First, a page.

•although there was little evidence of National Security Council level knowledge of most of the actual contra-support operations, there was no evidence that any NSC member dissented from the underlying policykeeping the contras alive despite congressional limitations on contra support;

•the Iran operations were carried out with the knowledge of, among others, President Ronald Reagan, Vice President George Bush, Secretary of State George P. Shultz, Secretary of Defense Caspar W. Weinberger, Director of Central Intelligence William J. Casey, and national security advisers Robert C. McFarlane and John M. Poindexter; of these officials, only Weinberger and Shultz dissented from the policy decision, and Weinberger eventually acquiesced by ordering the Department of Defense to provide the necessary arms; and

•large volumes of highly relevant, contemporaneously created documents were systematically and willfully withheld from investigators by several Reagan Administration officials.

Following the revelation of these operations in October and November 1986, Reagan Administration officials deliberately deceived the Congress and the public about the level and extent of official knowledge of and support for these operations.

In addition, Independent Counsel concluded that the off-the-books nature of the Iran and contra operations gave line-level personnel the opportunity to commit money crimes.

Prosecutions

In the course of Independent Counsel’s investigation, 14 persons were charged with criminal violations. There were two broad classes of crimes charged: Operational crimes, which largely concerned the illegal use of funds generated in the course of the operations, and “cover-up” crimes, which largely concerned false statements and obstructions after the revelation of the operations. Independent Counsel did not charge violations of the Arms Export Control Act or Boland Amendment. Although apparent violations of these statutes provided the impetus for the cover-up, they are not criminal statutes and do not contain any enforcement provisions.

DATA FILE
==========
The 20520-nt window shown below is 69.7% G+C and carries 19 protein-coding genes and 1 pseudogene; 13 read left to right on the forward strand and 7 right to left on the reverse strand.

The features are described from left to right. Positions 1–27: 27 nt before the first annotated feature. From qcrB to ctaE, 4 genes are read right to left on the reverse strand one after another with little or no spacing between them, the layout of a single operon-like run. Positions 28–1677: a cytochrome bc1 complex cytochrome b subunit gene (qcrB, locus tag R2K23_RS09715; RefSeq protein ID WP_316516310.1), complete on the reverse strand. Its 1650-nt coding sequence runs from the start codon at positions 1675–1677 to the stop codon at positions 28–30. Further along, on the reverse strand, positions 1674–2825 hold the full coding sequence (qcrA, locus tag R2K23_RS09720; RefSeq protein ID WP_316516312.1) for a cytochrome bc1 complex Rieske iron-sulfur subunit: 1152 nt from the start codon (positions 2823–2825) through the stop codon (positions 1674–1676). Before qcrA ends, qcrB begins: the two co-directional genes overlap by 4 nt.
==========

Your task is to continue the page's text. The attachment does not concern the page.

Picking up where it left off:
All of the individuals charged were convicted, except for one CIA official whose case was dismissed on national security grounds and two officials who received unprecedented pre-trial pardons by President Bush following his electoral defeat in 1992. Two of the convictions were reversed on appeal on constitutional grounds that in no way cast doubt on the factual guilt of the men convicted. The individuals charged and the disposition of their cases are:

(1) Robert C. McFarlane: pleaded guilty to four counts of withholding information from Congress;

(2) Oliver L. North: convicted of altering and destroying documents, accepting an illegal gratuity, and aiding and abetting in the obstruction of Congress; conviction reversed on appeal;

(3) John M. Poindexter: convicted of conspiracy, false statements, destruction and removal of records, and obstruction of Congress; conviction reversed on appeal;

(4) Richard V. Secord: pleaded guilty to making false statements to Congress;

(5) Albert Hakim: pleaded guilty to supplementing the salary of North;

(6) Thomas G. Clines: convicted of four counts of tax-related offenses for failing to report income from the operations;

(7) Carl R. Channell: pleaded guilty to conspiracy to defraud the United States;